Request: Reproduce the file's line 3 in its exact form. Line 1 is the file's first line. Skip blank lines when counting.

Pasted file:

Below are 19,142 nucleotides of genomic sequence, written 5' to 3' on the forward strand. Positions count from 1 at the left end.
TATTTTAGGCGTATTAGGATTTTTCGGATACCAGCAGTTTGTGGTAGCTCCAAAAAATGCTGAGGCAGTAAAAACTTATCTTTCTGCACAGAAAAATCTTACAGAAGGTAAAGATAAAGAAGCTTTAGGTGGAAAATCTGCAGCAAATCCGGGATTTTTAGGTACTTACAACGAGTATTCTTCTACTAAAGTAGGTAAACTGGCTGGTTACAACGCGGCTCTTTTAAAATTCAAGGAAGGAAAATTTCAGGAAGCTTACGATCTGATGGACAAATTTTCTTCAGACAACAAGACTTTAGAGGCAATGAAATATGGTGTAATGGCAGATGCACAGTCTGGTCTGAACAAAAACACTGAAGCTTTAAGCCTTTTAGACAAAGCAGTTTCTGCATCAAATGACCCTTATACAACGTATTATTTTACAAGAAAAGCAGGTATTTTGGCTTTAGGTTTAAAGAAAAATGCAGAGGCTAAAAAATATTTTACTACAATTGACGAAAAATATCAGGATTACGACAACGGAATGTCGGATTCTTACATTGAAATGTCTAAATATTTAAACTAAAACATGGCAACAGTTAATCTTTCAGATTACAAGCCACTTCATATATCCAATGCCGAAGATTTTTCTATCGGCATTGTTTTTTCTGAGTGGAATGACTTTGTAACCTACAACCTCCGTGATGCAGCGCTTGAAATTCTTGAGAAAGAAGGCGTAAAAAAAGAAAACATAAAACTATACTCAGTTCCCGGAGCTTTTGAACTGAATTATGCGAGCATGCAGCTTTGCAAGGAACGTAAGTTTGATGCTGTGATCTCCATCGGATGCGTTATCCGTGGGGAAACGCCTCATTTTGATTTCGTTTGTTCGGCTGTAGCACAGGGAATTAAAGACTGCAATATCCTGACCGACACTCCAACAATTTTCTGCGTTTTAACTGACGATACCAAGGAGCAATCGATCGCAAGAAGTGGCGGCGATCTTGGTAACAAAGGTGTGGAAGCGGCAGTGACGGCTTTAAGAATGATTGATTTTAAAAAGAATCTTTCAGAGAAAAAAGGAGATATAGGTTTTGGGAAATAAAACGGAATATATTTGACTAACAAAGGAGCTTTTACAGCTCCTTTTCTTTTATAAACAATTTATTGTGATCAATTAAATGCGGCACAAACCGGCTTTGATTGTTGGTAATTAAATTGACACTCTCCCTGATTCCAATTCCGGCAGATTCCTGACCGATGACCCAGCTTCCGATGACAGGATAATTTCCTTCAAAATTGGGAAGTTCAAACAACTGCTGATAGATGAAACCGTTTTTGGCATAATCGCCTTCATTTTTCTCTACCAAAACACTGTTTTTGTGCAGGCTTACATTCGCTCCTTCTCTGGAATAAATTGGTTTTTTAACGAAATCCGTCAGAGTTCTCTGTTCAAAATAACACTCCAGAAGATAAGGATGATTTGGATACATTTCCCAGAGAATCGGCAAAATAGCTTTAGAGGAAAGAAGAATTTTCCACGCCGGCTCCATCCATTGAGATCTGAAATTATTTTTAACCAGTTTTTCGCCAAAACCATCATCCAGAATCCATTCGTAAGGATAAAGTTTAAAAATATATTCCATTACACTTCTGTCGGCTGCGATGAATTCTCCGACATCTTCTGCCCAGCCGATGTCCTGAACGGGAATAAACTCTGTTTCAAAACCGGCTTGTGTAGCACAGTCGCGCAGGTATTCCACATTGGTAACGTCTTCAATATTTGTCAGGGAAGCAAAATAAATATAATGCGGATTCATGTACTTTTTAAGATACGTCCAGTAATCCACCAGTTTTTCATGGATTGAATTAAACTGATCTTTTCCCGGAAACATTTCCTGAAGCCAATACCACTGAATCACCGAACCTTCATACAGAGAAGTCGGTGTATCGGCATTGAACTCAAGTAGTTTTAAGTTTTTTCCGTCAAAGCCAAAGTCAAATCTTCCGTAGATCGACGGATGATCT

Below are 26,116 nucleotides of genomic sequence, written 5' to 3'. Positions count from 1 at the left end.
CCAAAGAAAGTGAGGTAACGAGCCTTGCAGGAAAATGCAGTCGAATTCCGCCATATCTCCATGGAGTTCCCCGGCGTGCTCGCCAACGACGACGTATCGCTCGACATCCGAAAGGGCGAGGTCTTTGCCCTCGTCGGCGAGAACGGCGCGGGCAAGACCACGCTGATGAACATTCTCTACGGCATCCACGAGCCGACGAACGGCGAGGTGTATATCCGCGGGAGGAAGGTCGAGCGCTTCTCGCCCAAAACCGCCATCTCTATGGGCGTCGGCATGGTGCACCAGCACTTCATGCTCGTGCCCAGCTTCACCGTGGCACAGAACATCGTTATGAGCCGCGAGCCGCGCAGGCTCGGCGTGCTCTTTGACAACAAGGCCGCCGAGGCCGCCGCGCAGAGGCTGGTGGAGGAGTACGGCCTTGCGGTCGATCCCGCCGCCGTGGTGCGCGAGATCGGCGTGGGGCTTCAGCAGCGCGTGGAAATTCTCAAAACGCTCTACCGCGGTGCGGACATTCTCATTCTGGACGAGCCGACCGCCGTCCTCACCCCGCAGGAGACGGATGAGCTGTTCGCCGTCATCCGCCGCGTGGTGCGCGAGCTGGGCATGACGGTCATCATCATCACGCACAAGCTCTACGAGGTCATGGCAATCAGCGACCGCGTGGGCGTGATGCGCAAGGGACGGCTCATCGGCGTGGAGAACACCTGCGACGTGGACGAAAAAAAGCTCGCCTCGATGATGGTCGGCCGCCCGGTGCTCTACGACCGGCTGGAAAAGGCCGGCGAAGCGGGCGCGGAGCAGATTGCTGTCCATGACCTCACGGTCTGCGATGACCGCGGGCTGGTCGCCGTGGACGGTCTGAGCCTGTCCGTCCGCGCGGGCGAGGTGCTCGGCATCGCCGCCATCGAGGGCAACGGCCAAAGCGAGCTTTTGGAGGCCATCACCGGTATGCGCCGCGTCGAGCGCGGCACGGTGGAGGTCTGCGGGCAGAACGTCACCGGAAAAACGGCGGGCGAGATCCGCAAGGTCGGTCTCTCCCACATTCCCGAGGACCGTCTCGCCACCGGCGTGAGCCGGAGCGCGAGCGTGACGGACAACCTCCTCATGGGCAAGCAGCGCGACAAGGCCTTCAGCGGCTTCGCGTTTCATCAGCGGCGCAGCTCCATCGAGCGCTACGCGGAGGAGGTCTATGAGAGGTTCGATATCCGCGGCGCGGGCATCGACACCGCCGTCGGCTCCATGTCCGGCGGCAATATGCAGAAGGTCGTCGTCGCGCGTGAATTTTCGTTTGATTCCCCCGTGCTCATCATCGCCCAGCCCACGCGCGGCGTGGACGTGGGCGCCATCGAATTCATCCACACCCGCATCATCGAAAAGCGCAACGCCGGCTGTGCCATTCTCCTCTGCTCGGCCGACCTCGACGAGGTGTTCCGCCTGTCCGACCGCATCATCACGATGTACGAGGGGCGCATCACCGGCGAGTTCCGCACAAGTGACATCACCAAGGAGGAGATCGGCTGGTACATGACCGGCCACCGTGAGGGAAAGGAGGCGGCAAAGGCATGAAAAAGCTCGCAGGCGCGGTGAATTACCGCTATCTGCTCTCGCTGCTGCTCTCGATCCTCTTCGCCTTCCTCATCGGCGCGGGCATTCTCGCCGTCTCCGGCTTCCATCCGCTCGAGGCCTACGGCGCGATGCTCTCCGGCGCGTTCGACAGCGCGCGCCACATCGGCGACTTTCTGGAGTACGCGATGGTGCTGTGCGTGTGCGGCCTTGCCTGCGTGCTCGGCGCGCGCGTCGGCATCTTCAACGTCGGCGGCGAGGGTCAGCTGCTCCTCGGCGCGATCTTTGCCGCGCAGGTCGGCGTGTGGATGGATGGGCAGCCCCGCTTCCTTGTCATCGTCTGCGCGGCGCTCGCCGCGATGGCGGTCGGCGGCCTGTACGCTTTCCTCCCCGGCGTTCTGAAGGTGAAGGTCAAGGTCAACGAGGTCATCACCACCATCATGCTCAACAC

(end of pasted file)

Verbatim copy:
Below are 26,116 nucleotides of genomic sequence, written 5' to 3'. Positions count from 1 at the left end.